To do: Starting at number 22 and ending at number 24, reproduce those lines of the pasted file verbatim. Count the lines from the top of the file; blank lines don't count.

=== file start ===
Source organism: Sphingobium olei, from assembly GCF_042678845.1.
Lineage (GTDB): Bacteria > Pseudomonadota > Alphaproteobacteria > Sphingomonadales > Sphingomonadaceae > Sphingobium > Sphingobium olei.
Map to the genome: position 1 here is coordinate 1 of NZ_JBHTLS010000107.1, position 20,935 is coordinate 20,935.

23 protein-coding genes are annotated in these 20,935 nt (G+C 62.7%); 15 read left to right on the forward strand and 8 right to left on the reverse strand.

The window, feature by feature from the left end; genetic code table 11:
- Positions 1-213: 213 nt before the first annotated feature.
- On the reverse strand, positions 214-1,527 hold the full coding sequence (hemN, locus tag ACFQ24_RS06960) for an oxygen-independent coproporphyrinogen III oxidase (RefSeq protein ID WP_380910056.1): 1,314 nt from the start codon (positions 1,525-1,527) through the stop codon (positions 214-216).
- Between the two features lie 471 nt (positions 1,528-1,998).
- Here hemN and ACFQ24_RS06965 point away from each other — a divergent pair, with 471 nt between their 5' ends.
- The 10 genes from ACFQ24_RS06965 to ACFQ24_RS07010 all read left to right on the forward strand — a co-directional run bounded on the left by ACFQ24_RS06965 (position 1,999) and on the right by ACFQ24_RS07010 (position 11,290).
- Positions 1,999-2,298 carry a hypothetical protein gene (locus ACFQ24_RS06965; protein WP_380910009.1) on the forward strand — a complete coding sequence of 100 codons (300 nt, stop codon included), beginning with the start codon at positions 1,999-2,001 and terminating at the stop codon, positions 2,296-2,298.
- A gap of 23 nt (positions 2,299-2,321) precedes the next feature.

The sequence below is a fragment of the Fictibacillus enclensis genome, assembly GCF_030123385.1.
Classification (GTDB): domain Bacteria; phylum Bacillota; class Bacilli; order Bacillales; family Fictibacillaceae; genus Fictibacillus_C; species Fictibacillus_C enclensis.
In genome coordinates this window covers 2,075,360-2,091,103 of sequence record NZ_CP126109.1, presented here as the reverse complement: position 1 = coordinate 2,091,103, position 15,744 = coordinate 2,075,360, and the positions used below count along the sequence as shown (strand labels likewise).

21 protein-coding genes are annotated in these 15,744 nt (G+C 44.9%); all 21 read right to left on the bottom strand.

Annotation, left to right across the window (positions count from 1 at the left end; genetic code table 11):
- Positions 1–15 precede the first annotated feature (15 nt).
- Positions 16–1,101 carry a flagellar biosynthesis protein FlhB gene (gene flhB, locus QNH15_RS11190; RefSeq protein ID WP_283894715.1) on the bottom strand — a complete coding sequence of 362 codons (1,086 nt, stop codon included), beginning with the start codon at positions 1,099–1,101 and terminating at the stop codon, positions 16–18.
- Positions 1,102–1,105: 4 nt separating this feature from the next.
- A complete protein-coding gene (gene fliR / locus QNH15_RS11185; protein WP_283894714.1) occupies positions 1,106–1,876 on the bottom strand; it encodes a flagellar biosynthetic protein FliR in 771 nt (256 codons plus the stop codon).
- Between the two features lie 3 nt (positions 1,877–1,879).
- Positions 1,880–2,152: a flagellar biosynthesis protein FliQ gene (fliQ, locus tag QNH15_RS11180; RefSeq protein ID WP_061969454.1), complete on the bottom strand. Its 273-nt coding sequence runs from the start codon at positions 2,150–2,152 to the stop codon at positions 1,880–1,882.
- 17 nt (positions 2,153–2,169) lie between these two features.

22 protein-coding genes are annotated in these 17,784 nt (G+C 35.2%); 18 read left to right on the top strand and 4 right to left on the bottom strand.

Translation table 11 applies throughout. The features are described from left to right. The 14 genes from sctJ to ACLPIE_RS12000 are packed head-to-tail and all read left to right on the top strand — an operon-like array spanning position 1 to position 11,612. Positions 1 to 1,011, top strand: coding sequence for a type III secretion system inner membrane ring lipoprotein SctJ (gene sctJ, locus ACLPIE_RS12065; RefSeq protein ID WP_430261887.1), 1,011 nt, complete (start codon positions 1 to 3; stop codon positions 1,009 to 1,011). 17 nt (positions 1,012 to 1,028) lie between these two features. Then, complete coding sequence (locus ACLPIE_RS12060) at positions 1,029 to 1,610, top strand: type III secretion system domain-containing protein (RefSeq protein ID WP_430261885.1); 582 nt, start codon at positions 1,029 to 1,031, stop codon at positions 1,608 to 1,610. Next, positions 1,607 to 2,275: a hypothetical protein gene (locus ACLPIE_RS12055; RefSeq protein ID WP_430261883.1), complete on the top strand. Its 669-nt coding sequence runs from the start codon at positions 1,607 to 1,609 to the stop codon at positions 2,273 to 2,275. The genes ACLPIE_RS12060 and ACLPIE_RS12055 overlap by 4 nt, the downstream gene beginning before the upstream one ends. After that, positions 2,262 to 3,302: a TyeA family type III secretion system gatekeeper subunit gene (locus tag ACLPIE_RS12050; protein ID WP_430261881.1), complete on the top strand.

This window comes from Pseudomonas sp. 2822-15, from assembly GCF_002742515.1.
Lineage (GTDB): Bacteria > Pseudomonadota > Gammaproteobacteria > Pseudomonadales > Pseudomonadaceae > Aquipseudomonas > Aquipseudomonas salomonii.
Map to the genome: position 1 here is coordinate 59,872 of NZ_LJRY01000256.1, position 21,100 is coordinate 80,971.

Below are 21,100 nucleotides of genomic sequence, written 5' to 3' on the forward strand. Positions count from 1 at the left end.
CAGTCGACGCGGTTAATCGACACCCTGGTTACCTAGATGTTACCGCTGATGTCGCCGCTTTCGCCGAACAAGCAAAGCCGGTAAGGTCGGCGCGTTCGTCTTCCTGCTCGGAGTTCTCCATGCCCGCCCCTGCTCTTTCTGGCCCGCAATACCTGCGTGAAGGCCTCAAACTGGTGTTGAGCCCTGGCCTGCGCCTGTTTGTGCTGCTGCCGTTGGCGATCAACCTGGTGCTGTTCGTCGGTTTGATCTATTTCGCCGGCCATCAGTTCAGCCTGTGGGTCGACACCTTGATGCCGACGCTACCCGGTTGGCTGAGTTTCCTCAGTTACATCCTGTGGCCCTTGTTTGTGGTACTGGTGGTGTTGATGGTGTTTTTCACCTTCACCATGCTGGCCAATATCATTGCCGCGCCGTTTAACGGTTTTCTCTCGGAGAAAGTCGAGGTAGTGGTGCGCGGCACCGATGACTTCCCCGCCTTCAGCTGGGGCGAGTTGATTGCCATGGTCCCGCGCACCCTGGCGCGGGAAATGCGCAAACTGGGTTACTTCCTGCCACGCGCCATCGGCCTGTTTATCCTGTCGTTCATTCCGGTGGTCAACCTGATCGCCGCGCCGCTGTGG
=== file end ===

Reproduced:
- Between the two features lie 3 nt (positions 1,877–1,879).
- Positions 1,880–2,152: a flagellar biosynthesis protein FliQ gene (fliQ, locus tag QNH15_RS11180; RefSeq protein ID WP_061969454.1), complete on the bottom strand. Its 273-nt coding sequence runs from the start codon at positions 2,150–2,152 to the stop codon at positions 1,880–1,882.
- 17 nt (positions 2,153–2,169) lie between these two features.